The leading scorer at this year's Portsmouth Invitational Tournament, Casey Mitchell got off to a hot start and continued to score at a high level throughout the week, looking more and more comfortable inside the arc in each contest. A junior college transfer, Mitchell was a pleasant surprise, and while he's no lock to be drafted, he made himself a ton of money with the showing he had at the PIT.
A bit short for a shooting guard at 6'3, Mitchell has a compact frame and very solid physical strength. He's not going to dunk on anyone in traffic, or blow anyone away with his first step, but he showed that he's a savvy scorer who has a number of skills that complement each other extremely well, especially when he's making good decisions on the courtsomething that isn't always the case unfortunately.
Mitchell started the week with a dominant shooting performance, knocking down virtually every shot he attempted on the first day of the PIT, including a number of threes and deep twos coming off of screens. Last season Mitchell shot an average 31% on no dribble jump shots in spot-up situations according to Synergy Sports Technology, but was exceptionally consistent this week with his feet set from distance. He does a terrific job spacing the floor, working off of screens, and squaring himself to the rim and getting on balance before he receives the ball.
Once defenders began to respect his range, Mitchell began to pick them apart off the dribble. He shot a very solid 34.5% off the bounce last season according to Synergy, and showed why here. When he can use his defender's momentum against him, he can take a quick dribble to create enough separation to get his shot off. While he's far from comfortable in pure isolation situations, when Mitchell can get an edge, he's capable of taking advantage of it.
In his final game in Portsmouth, Mitchell did a terrific job getting to, and finishing at, the rim. He's not athletic enough to project as a quality finisher in the NBA, but this was a prime example of how Mitchell can take what defenses give him. He was not overly aggressive attacking the rim or pulling up off the bounce as a senior, but showed here that he can do some damage when he can get himself going. He's not a great creator, but he's efficient and strong at the basket when he finds an opportunity.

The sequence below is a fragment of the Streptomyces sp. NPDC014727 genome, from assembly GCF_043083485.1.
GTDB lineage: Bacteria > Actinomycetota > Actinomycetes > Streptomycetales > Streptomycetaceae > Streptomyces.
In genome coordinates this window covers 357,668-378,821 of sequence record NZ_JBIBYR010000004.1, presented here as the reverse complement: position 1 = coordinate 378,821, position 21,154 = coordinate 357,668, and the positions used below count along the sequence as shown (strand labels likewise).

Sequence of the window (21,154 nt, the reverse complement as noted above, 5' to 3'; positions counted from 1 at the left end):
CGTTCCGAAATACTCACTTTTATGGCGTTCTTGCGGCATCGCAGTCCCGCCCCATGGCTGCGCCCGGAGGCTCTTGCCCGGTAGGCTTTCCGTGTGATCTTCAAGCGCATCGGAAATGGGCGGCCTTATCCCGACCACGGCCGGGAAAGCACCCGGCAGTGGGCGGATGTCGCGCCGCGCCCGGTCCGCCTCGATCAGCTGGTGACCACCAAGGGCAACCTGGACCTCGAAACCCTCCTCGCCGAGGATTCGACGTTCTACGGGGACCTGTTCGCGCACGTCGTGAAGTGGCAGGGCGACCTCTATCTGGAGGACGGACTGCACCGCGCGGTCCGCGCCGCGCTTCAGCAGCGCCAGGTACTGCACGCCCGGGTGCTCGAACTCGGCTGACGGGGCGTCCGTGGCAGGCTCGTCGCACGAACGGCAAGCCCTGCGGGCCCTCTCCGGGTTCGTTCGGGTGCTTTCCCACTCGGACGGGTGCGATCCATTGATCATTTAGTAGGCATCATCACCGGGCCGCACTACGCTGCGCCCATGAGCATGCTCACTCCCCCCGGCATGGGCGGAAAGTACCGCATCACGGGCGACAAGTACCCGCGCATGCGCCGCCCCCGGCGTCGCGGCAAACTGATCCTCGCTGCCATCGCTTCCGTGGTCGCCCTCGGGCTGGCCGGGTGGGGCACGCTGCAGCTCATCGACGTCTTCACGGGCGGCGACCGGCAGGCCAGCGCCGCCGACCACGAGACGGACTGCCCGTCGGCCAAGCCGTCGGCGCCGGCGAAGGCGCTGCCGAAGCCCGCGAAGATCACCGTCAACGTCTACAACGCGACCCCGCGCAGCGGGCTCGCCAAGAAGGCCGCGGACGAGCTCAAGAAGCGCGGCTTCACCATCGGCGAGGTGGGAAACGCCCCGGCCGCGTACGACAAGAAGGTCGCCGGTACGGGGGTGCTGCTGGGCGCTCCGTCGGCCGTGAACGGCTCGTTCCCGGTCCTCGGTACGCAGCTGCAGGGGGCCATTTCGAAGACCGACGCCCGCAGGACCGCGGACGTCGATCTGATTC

On the defensive end, Mitchell doesn't have great lateral quickness, but he's smart, has quick hands, and did a fairly good job this week limiting penetration. Though he would surely struggle against NBA caliber shooting guards, Mitchell has some nice offensive tools that should help him wherever he lands next season.
The biggest question marks about Mitchell have always mostly revolved around off the court issues over the course of his career, as he repeatedly clashed with West Virginia Coach Bob Huggins, and was in and out of his dog house continually. His body language isn't always the best and his shot-selection can often be very poor, something we saw pop up on quite a few occasions over the week. He's been extremely inconsistent over the course of his career, alternating between performing brilliantly and being completely ineffective, sometimes in the same game.
Whether Mitchell is quite talented enough to overcome any red flags that will come up in NBA teams' information-gathering process is debatable, but it's difficult to ascertain how much of an issue this is without doing more background research. He's obviously a very talented scorer, so if he can find a way to put these things behind him, it's not out of the question